CALIFORNIA DENTAL ASSOCIATION v. FEDERAL TRADE COMMISSION 526 U.S. 756Subscribe to Cases that cite 526 U.S. 756
OCTOBER TERM, 1998
CALIFORNIA DENTAL ASSOCIATION v. FEDERAL TRADE COMMISSION
CERTIORARI TO THE UNITED STATES COURT OF APPEALS FOR THE NINTH CIRCUIT
No. 97-1625. Argued January 13, 1999-Decided May 24,1999
Petitioner California Dental Association (CDA), a nonprofit association of local dental societies to which about three-quarters of the State's dentists belong, provides desirable insurance and preferential financing arrangements for its members, and engages in lobbying, litigation, marketing, and public relations for members' benefit. Members agree to abide by the CDA's Code of Ethics, which, inter alia, prohibits false or misleading advertising. The CDA has issued interpretive advisory opinions and guidelines relating to advertising. Respondent Federal Trade Commission brought a complaint, alleging that the CDA violated § 5 of the Federal Trade Commission Act (Act), 15 U. S. C. § 45, in applying its guidelines so as to restrict two types of truthful, nondeceptive advertising: price advertising, particularly discounted fees, and advertising relating to the quality of dental services. An Administrative Law Judge (ALJ) held the Commission to have jurisdiction over the CDA and found a § 5 violation. As relevant here, the Commission held that the advertising restrictions violated the Act under an abbreviated rule-of-reason analysis. In affirming, the Ninth Circuit sustained the Commission's jurisdiction and concluded that an abbreviated or "quick look" rule-of- reason analysis was proper in this case.
1. The Commission's jurisdiction extends to an association that, like the CDA, provides substantial economic benefit to its for-profit members. The Act gives the Commission authority over a "corporatio[n]," 15 U. S. C. § 45(a)(2), "organized to carryon business for its own profit or that of its members," § 44. The Commission's claim that the Act gives it jurisdiction over nonprofit associations whose activities provide substantial economic benefits to their for-profit members is clearly the better reading of the Act, which does not require that a supporting organization must devote itself entirely to its members' profits or say anything about how much of the entity's activities must go to raising the members' bottom lines. There is thus no apparent reason to let the Act's application turn on meeting some threshold percentage of activity for this purpose or even a softer formulation calling for a substantial part of the entity's total activities to be aimed at its members' pecuniary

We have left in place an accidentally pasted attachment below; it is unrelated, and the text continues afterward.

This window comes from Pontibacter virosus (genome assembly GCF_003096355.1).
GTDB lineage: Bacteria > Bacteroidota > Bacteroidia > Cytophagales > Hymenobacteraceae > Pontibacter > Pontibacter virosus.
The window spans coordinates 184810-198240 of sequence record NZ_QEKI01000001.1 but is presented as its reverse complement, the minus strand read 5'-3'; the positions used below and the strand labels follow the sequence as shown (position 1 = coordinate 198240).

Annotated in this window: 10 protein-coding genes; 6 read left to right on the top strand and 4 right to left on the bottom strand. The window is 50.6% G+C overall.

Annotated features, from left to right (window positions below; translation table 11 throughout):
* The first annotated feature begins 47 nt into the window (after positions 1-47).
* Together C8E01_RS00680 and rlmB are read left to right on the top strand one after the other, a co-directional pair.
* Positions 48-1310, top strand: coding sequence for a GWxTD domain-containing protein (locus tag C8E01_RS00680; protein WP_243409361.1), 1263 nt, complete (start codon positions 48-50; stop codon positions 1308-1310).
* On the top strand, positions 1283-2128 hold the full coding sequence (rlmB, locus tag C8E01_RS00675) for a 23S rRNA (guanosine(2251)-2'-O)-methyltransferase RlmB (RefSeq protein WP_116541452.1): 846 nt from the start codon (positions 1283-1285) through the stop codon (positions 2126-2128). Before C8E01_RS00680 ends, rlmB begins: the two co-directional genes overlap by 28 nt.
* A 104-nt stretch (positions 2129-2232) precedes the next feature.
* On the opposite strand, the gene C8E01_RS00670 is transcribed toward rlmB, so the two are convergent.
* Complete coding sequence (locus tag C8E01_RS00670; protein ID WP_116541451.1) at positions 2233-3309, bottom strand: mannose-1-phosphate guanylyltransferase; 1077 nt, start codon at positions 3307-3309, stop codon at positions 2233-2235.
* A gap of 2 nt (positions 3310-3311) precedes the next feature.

benefit. The Act does not cover all membership organizations of profit-making corporations without more. However, the economic benefits conferred upon CDA's profit-seeking professionals plainly fall within the object of enhancing its members' "profit," which is the Act's jurisdictional touchstone. The Act's logic and purpose comport with this result, and its legislative history is not inconsistent with this interpretation. Pp.765-769.
2. Where any anti competitive effects of given restraints are far from intuitively obvious, the rule of reason demands a more thorough enquiry into the consequences of those restraints than the abbreviated analysis the Ninth Circuit performed in this case. Pp.769-781.
(a) An abbreviated or "quick-look" analysis is appropriate when an observer with even a rudimentary understanding of economics could conclude that the arrangements in question have an anticompetitive effect on customers and markets. See, e. g., National Collegiate Athletic Assn. v. Board of Regents of Univ. of Okla., 468 U. S. 85. This case fails to present a situation in which the likelihood of anticompetitive effects is comparably obvious, for the CDA's advertising restrictions might plausibly be thought to have a net procompetitive effect or possibly no effect at all on competition. Pp. 769-771.
(b) The discount and nondiscount advertising restrictions are, on their face, designed to avoid false or deceptive advertising in a market characterized by striking disparities between the information available to the professional and the patient. The existence of significant challenges to informed decisionmaking by the customer for professional services suggests that advertising restrictions arguably protecting patients from misleading or irrelevant advertising call for more than cursory treatment. In applying cursory review, the Ninth Circuit brushed over the professional context and described no anticompetitive effects from the discount advertising bar. The CDA's price advertising rule appears to reflect the prediction that any costs to competition associated with eliminating across-the-board advertising will be outweighed by gains to consumer information created by discount advertising that is exact, accurate, and more easily verifiable. This view mayor may not be correct, but it is not implausible; and neither a court nor the Commission may initially dismiss it as presumptively wrong. The CDA's plausible explanation for its nonprice advertising restrictions, namely that restricting unverifiable quality claims would have a procompetitive effect by preventing misleading or false claims that distort the market, likewise rules out the Ninth Circuit's use of abbreviated rule-of-reason analysis for those restrictions. The obvious anti competitive effect that triggers such analysis has not been shown. Pp. 771-778.